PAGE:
Home Psychology Chinese and Buddhist Philosophy in early Twentieth-Century German Thought
On the prejudices of the philosophers
One preconception of modern Western philosophy, one shared by Heidegger when he valorizes Asian discourses as forms of unphilosophical “poetic thinking” which echoes in its contemporary incarnations is the assumption that argument, conceptualization, and rationality do not occur in non-Western intellectual lineages in an appropriately philosophical way. Asian philosophies have been categorized as folk, mystical, mythical, and poetic wisdom traditions lacking argumentation and what Hegel called the “labor of the concept” (“Arbeit des Begriffes”).19 The distinction between non-conceptual and conceptual cognition, and the particularity of non-Western forms of thought and the universality and infinity of Western philosophy, was deployed by Hegel and the subsequent tradition to demarcate and subjugate non-Western discourses to the master discourse of Western philosophy.
The historical account of the developmental unity of European philosophy from the archaic Greeks to the technological moderns is a common dominant trope of much European philosophy. From Herder and Hegel through Heidegger to Derrida and Rorty, only that which stands in an internal historical relation to philosophy’s Greek origins is considered philosophy in contrast with other forms of thought and reflection. It is notable that this essentially Hegelian narrative, which we traced in Rosenzweig’s Star of Redemption in Chapter 1, continues to shape the approaches of those thinkers claiming to explicitly oppose the totalizing nature of Hegel’s philosophy of history as the developmental and teleological unfolding of spirit toward its absolute realization.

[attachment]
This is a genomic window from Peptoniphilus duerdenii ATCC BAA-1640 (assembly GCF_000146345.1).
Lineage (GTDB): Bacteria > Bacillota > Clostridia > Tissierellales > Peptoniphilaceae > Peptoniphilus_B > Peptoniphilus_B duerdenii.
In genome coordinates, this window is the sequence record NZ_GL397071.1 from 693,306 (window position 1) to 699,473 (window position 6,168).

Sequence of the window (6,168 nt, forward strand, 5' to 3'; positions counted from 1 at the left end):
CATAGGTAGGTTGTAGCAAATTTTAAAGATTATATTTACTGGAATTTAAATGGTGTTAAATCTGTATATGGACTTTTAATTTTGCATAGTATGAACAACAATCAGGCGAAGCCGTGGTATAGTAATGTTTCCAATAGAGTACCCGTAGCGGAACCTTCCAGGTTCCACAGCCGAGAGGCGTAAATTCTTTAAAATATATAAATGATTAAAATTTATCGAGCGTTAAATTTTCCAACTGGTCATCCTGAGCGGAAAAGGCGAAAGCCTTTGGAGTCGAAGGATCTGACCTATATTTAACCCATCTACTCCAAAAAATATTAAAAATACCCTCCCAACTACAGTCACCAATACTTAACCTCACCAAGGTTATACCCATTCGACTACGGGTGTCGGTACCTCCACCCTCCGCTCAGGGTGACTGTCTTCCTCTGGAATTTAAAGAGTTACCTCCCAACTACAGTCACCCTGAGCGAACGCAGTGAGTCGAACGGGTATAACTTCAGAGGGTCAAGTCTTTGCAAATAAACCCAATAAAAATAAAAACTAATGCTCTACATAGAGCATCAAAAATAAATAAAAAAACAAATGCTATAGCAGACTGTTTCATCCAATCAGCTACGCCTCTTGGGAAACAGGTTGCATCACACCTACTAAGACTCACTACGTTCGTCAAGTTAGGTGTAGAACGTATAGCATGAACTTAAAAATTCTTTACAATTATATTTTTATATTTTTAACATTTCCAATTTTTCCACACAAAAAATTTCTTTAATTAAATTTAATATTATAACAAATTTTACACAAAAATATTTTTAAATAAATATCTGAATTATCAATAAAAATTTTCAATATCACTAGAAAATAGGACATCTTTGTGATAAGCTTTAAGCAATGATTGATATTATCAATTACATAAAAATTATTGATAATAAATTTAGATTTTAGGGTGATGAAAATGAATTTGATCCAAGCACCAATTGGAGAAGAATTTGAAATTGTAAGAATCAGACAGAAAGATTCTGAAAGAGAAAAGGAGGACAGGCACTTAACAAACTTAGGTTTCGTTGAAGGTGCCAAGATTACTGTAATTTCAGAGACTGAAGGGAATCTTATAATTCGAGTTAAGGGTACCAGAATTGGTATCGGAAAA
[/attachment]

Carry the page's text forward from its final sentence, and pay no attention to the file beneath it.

Heidegger not only problematized the modernity that is the culmination of Hegel’s narrative, he also questioned the height of classical Greek civilization for the sake of what it purportedly conceals: the experience of being as physis, as upsurge and holding sway into the openness of being. The “other beginning” (der andere Anfang) that Heidegger began to articulate in the 1930s does not occur through imitating the first Greek beginning (der erste Anfang), but rather by confronting it, exposing all that is questionable and uncanny (unheimlich) in it.
Heidegger’s division of the philosophy of the evening land (Abendland) of the West and the non-philosophical mythic and poetic thinking of the morning land (Morgenland) of the East presupposes his destructuring of metaphysical thinking underway to its origin. The other beginning is suggestive in that it has been construed in overly charitable readings as indicating beginnings outside of
Greece.20 Nonetheless, although there are other kinds of other beginnings outside the West, these cannot be beginnings of and for philosophy. It cannot essentially constitute “another beginning” for Heidegger if it is not a Western differentiating confrontation (Auseinandersetzung) with its own first Greek beginning.
The Eurocentric paradigm defining the present scope of philosophy depends on a particular conception of history and consequently can sound odd to nonphilosophers while remaining academic philosophy’s dominant paradigm. This Eurocentric model, challenged in the work of Misch, has had significant implications for contemporary thought as it operates as the basis of claims of Derrida and Rorty that there is no philosophy outside of the West.21 Heidegger’s strategy is revised and radicalized in Derrida’s and Rorty’s deconstructive unweaving on the tradition of Western metaphysics that indirectly and in the last analysis preserve the primacy and privilege of the Western essence of philosophy. In contrast to the singular-plural “dialogue of peoples” articulated by thinkers such as Georg Misch, Helmuth Plessner, and Martin Buber, even the discourse of the competition between Athens and Jerusalem—as representing Greek philosophy and its Jewish other—in Rosenzweig, Levinas, and the later Derrida remains too restrictive insofar as it is closed to Qufu Й^, identified as the birthplace of Confucius, or that which is exterior to this dyadic dynamic that defines Western ontotheology.22
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